Although we don't believe in timing the market or panicking over market movements, we do like to keep an eye on big changes -- just in case they're material to our investing thesis.
What: Shares of Agios Pharmaceuticals (NASDAQ:AGIO), a clinical-stage biopharmaceutical company focused on developing therapies aimed at cancer metabolism and inborn errors of metabolism, plunged as much as 12% after reporting its first-quarter earnings results before the opening bell.
So what: For the quarter, Agios produced $8.4 million in revenue compared to $6.3 million in the prior-year period, which was comprised of amortized deferred revenue from a collaboration with Celgene (NASDAQ:CELG). The boost from last year came from Celgene's extension of its collaborative drug discovery agreement in Dec. through April 2015. As is also to be expected with more clinical work ongoing, research and development expenses rose, which pushed its net loss to $12.2 million, or $0.39 per share, from $7.2 million in the year-ago quarter. Agios ended the quarter with $167.3 million in cash and cash equivalents, down $26.6 million from the sequential fourth quarter; but it does anticipate $95 million in net proceeds from a share offering that was recently completed. By comparison, Wall Street was expecting a slightly narrower loss of $0.37 per share.
Now what: Short-sellers have been looking for any reason to get a good hold of Agios after its phenomenal run higher, and today's EPS miss could be it, at least over the short term. The two key points investors should focus on here, though, are Agios' cash position, which it believes will equal more than $200 million by year's end and sustain the company through mid-2017, and the ongoing development of AG-221, its blood cancer drug. Even though AG-221 has only been studied in phase 1 trials, the early results, including three complete responses and two partial responses, were astounding. There's obviously a long development process still ahead, but these early results from AG-221 signify possible blockbuster potential if everything continues to run smoothly. Agios is a company I'd strongly suggest you add to your watchlist.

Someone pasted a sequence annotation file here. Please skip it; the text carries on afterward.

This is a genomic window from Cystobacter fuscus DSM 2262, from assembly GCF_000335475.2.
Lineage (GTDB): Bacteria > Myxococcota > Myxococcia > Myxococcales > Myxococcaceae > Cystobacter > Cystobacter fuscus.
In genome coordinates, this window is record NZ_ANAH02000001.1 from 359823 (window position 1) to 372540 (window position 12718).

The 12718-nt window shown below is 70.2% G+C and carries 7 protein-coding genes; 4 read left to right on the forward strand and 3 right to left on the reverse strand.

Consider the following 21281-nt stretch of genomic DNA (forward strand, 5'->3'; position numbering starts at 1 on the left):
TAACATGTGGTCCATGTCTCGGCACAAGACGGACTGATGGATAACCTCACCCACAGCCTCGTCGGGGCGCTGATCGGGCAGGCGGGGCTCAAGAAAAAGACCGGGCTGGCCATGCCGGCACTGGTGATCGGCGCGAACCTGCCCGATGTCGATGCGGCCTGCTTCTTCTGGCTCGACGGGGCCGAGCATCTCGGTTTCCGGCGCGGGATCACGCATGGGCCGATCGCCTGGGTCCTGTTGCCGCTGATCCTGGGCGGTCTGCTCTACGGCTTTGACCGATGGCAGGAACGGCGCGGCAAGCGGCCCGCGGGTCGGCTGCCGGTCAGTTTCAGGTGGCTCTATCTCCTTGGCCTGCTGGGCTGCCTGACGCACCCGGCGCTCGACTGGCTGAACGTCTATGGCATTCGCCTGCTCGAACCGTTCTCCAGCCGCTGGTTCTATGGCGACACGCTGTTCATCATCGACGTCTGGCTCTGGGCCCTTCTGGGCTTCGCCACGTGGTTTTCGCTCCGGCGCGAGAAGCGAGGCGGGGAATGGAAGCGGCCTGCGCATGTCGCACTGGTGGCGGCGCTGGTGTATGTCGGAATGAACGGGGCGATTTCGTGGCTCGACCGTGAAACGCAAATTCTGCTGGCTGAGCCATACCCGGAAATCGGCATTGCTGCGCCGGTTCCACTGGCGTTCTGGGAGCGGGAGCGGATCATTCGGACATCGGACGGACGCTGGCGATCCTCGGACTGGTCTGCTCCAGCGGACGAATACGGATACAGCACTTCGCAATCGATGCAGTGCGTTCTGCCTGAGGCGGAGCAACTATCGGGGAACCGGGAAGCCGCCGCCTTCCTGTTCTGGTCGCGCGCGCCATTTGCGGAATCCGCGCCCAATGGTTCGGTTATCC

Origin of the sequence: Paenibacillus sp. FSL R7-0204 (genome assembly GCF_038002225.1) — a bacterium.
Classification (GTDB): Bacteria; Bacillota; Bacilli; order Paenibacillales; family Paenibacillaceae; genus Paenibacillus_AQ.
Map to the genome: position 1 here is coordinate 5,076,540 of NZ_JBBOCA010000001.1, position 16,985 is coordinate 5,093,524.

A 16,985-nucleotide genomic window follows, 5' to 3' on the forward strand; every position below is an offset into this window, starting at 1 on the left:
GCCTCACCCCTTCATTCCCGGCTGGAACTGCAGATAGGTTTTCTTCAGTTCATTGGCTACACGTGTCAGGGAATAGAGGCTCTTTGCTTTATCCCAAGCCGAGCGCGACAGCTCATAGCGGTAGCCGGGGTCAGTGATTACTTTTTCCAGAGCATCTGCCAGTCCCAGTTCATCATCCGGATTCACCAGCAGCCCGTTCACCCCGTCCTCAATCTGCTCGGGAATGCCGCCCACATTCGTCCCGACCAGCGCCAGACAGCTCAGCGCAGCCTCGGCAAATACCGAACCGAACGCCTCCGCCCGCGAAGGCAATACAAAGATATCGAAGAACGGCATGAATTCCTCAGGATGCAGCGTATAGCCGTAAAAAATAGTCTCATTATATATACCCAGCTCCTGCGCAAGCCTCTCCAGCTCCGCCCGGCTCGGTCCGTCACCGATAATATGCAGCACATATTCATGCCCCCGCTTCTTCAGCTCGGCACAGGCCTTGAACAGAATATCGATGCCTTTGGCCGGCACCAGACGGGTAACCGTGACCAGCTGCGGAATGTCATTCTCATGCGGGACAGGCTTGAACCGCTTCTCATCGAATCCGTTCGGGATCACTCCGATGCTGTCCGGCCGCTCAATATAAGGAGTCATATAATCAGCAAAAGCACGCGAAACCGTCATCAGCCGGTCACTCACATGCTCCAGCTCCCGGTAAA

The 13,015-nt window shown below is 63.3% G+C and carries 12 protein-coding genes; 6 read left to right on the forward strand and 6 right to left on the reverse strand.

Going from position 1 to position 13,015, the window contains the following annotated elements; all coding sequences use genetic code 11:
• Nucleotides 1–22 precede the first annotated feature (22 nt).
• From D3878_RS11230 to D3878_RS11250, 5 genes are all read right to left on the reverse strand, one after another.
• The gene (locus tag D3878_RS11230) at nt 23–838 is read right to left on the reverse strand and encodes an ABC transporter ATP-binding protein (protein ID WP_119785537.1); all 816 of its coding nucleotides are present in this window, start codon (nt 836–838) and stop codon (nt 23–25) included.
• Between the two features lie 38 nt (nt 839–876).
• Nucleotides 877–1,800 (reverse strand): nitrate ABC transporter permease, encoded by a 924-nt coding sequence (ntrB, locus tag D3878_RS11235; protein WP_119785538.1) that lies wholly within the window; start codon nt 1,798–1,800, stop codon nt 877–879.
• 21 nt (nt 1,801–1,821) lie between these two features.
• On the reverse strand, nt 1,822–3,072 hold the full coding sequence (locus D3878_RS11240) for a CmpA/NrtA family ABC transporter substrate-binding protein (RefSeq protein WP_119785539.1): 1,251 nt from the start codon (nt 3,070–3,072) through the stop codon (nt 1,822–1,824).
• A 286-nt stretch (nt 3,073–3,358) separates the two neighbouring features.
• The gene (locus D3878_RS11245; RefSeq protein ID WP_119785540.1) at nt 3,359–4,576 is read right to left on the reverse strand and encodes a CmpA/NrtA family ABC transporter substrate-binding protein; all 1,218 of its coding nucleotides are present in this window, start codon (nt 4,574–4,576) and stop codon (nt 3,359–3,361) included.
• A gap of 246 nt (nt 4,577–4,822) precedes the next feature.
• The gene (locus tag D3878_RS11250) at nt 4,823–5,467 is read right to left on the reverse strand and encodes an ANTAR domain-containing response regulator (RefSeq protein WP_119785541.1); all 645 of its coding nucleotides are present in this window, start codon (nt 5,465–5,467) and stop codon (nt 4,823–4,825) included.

Agios may hold a ton of potential, but even it could have a difficult time keeping up with this top stock over the long run
Give me five minutes, and I'll show how you could own the best stock for 2014. Every year, The Motley Fool's chief investment officer handpicks one stock with outstanding potential. But it's not just any run-of-the-mill company; it’s a stock perfectly positioned to cash in on one of the upcoming year's most lucrative trends. Last year, his pick skyrocketed 134%. And previous top picks have gained upwards of 908%, 1,252%, and 1,303% during the subsequent years! Believe me, you don't want to miss what could be his biggest winner yet! Just click here to download your free copy of "The Motley Fool's Top Stock for 2014" today.
Sean Williams has no material interest in any companies mentioned in this article. You can follow him on CAPS under the screen name TMFUltraLong, track every pick he makes under the screen name TrackUltraLong, and check him out on Twitter, where he goes by the handle @TMFUltraLong.
The Motley Fool recommends Celgene. Try any of our Foolish newsletter services free for 30 days. We Fools may not all hold the same opinions, but we all believe that considering a diverse range of insights makes us better investors. The Motley Fool has a disclosure policy.